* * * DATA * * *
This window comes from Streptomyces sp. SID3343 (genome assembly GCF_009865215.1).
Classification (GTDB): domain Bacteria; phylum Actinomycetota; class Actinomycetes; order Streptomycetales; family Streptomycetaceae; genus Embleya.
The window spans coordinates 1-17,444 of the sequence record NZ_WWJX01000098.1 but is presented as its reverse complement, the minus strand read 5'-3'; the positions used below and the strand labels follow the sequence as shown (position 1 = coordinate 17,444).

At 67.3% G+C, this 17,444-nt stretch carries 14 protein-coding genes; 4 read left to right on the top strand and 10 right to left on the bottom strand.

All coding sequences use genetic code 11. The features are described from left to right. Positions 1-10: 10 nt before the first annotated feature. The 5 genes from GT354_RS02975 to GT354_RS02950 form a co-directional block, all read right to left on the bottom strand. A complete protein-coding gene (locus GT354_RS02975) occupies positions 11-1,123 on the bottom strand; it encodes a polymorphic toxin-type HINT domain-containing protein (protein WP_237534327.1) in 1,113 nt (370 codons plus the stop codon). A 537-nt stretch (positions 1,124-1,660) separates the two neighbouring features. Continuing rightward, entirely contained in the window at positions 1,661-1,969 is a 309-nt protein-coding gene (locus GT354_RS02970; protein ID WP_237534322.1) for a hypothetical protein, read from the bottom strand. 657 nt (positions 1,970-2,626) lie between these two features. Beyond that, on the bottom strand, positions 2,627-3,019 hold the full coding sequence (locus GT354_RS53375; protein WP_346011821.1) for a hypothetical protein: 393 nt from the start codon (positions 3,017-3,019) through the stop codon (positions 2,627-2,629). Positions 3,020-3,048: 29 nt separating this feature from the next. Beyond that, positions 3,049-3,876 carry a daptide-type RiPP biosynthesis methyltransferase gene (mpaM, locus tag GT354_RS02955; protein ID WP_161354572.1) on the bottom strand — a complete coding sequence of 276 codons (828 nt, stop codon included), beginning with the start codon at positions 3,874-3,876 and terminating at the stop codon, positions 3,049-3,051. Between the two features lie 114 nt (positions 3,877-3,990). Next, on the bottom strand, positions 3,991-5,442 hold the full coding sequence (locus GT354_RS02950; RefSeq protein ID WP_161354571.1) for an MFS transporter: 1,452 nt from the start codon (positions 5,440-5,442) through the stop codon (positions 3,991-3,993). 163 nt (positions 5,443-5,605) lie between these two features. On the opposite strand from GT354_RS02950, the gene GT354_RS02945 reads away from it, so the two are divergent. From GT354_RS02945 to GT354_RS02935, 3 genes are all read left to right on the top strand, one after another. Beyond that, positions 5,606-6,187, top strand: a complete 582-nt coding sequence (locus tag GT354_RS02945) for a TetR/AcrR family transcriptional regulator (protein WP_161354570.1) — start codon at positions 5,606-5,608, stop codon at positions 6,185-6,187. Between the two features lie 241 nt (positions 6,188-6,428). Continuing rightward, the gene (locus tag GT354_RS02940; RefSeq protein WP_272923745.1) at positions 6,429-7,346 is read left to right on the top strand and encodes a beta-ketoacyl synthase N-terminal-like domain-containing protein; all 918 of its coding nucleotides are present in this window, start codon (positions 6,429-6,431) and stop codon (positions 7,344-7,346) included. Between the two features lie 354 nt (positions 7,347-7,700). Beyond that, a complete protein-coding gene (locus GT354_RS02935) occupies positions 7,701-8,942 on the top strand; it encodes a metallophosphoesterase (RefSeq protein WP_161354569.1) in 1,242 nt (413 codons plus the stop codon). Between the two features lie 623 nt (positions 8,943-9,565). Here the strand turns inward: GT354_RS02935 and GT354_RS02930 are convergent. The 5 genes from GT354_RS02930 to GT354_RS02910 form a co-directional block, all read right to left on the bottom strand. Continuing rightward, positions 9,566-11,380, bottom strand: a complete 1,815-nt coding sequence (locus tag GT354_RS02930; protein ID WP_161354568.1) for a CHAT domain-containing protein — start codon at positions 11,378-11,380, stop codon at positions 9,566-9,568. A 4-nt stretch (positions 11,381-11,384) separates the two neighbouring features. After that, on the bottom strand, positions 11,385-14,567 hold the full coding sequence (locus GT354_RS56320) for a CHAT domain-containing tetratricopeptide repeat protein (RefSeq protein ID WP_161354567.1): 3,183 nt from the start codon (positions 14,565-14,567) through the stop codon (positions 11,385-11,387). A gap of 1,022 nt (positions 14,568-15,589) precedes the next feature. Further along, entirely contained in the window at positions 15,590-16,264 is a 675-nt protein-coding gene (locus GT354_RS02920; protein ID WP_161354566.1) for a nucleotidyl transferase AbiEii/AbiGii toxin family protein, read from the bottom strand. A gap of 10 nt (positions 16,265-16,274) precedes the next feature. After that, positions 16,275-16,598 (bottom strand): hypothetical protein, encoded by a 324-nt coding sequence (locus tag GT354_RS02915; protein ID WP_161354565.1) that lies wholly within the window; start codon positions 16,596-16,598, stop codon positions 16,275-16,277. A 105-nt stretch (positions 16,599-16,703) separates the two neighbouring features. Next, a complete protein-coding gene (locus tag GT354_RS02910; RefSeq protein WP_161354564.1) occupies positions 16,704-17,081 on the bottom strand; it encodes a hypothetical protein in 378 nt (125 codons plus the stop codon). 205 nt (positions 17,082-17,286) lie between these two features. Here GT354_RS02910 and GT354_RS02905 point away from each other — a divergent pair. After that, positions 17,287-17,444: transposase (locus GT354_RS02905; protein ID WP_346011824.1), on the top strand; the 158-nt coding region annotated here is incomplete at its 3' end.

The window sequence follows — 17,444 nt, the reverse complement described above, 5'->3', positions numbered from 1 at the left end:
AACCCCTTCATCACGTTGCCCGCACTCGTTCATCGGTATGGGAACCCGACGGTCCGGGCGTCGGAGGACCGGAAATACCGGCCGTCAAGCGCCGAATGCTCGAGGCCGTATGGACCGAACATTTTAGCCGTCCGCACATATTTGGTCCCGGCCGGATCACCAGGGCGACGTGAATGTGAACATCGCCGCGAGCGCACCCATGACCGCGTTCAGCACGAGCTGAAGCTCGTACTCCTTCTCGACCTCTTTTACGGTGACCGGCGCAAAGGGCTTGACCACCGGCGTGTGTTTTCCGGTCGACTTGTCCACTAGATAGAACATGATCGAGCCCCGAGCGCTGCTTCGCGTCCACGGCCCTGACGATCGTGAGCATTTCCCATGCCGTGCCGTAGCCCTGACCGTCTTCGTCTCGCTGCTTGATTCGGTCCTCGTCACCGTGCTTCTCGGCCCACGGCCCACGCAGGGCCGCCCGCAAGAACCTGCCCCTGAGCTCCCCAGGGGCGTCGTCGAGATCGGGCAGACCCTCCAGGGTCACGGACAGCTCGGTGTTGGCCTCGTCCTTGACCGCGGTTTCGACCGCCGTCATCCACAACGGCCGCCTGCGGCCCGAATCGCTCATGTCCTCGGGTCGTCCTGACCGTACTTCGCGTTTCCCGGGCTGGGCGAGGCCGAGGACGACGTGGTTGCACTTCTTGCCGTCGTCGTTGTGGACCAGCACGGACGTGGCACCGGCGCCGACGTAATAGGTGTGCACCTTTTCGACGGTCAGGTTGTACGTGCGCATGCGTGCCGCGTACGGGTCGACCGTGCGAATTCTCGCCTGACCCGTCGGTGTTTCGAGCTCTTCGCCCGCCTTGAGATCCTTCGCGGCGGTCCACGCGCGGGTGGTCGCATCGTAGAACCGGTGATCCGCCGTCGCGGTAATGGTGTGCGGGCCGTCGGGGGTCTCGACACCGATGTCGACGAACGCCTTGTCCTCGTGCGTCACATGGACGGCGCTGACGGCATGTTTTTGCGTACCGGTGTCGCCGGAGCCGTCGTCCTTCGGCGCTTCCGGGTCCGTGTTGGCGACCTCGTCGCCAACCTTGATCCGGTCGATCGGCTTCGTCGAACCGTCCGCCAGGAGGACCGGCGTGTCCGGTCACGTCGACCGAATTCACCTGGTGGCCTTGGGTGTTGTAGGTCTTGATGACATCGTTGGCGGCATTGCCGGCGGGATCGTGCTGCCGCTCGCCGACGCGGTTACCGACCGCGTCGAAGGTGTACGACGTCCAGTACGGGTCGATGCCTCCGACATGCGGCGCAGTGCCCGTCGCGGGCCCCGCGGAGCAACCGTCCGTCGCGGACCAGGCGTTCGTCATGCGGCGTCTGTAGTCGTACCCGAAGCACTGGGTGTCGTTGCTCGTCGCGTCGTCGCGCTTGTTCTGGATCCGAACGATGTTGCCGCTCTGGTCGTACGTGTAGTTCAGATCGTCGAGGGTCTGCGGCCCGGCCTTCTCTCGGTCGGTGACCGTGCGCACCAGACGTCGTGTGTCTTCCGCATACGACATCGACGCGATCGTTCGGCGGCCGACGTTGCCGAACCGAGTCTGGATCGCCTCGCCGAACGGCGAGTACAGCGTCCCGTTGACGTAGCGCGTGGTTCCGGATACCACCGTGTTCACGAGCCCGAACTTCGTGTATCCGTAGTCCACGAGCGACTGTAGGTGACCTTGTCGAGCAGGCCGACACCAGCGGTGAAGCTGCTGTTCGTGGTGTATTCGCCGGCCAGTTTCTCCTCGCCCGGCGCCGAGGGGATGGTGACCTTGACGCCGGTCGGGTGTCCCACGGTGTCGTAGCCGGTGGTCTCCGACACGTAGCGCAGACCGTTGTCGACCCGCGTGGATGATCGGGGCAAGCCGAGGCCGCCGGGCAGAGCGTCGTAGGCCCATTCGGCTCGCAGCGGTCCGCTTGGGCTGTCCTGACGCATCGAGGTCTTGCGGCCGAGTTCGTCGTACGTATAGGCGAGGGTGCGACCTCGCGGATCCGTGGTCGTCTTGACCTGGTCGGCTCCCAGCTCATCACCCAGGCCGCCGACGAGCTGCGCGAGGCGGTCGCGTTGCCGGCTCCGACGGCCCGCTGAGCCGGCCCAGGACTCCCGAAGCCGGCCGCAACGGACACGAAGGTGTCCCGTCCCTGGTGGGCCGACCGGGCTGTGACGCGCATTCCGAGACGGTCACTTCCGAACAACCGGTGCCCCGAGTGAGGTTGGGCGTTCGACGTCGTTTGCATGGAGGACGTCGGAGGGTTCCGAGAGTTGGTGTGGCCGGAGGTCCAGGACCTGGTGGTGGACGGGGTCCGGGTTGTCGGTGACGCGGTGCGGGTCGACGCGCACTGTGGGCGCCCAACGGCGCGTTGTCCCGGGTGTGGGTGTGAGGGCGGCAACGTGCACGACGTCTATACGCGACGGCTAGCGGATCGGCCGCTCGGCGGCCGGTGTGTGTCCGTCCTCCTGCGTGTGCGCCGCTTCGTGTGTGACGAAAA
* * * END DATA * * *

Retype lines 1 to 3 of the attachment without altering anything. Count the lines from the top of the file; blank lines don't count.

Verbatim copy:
This window comes from Streptomyces sp. SID3343 (genome assembly GCF_009865215.1).
Classification (GTDB): domain Bacteria; phylum Actinomycetota; class Actinomycetes; order Streptomycetales; family Streptomycetaceae; genus Embleya.
The window spans coordinates 1-17,444 of the sequence record NZ_WWJX01000098.1 but is presented as its reverse complement, the minus strand read 5'-3'; the positions used below and the strand labels follow the sequence as shown (position 1 = coordinate 17,444).